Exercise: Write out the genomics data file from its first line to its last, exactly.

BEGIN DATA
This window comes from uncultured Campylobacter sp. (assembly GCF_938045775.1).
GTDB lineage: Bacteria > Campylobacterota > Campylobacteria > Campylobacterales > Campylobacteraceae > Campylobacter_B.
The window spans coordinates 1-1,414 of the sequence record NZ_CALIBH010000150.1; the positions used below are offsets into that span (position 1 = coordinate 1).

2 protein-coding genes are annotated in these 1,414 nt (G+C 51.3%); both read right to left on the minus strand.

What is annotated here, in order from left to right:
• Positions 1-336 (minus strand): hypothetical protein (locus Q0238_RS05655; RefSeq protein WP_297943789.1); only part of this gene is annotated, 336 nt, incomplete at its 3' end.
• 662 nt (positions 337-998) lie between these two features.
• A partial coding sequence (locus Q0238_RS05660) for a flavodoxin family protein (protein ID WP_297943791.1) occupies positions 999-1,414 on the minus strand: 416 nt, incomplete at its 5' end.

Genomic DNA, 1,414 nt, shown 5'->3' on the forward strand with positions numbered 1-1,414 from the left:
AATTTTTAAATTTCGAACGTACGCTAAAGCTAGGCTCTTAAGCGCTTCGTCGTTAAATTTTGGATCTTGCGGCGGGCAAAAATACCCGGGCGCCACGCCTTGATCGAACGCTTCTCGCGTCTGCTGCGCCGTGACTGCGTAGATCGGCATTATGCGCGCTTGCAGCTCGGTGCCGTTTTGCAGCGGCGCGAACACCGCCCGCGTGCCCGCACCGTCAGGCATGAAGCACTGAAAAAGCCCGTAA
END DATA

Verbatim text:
This window comes from uncultured Campylobacter sp. (assembly GCF_938045775.1).
GTDB lineage: Bacteria > Campylobacterota > Campylobacteria > Campylobacterales > Campylobacteraceae > Campylobacter_B.
The window spans coordinates 1-1,414 of the sequence record NZ_CALIBH010000150.1; the positions used below are offsets into that span (position 1 = coordinate 1).

2 protein-coding genes are annotated in these 1,414 nt (G+C 51.3%); both read right to left on the minus strand.

What is annotated here, in order from left to right:
• Positions 1-336 (minus strand): hypothetical protein (locus Q0238_RS05655; RefSeq protein WP_297943789.1); only part of this gene is annotated, 336 nt, incomplete at its 3' end.
• 662 nt (positions 337-998) lie between these two features.
• A partial coding sequence (locus Q0238_RS05660) for a flavodoxin family protein (protein ID WP_297943791.1) occupies positions 999-1,414 on the minus strand: 416 nt, incomplete at its 5' end.

Genomic DNA, 1,414 nt, shown 5'->3' on the forward strand with positions numbered 1-1,414 from the left:
AATTTTTAAATTTCGAACGTACGCTAAAGCTAGGCTCTTAAGCGCTTCGTCGTTAAATTTTGGATCTTGCGGCGGGCAAAAATACCCGGGCGCCACGCCTTGATCGAACGCTTCTCGCGTCTGCTGCGCCGTGACTGCGTAGATCGGCATTATGCGCGCTTGCAGCTCGGTGCCGTTTTGCAGCGGCGCGAACACCGCCCGCGTGCCCGCACCGTCAGGCATGAAGCACTGAAAAAGCCCGTAA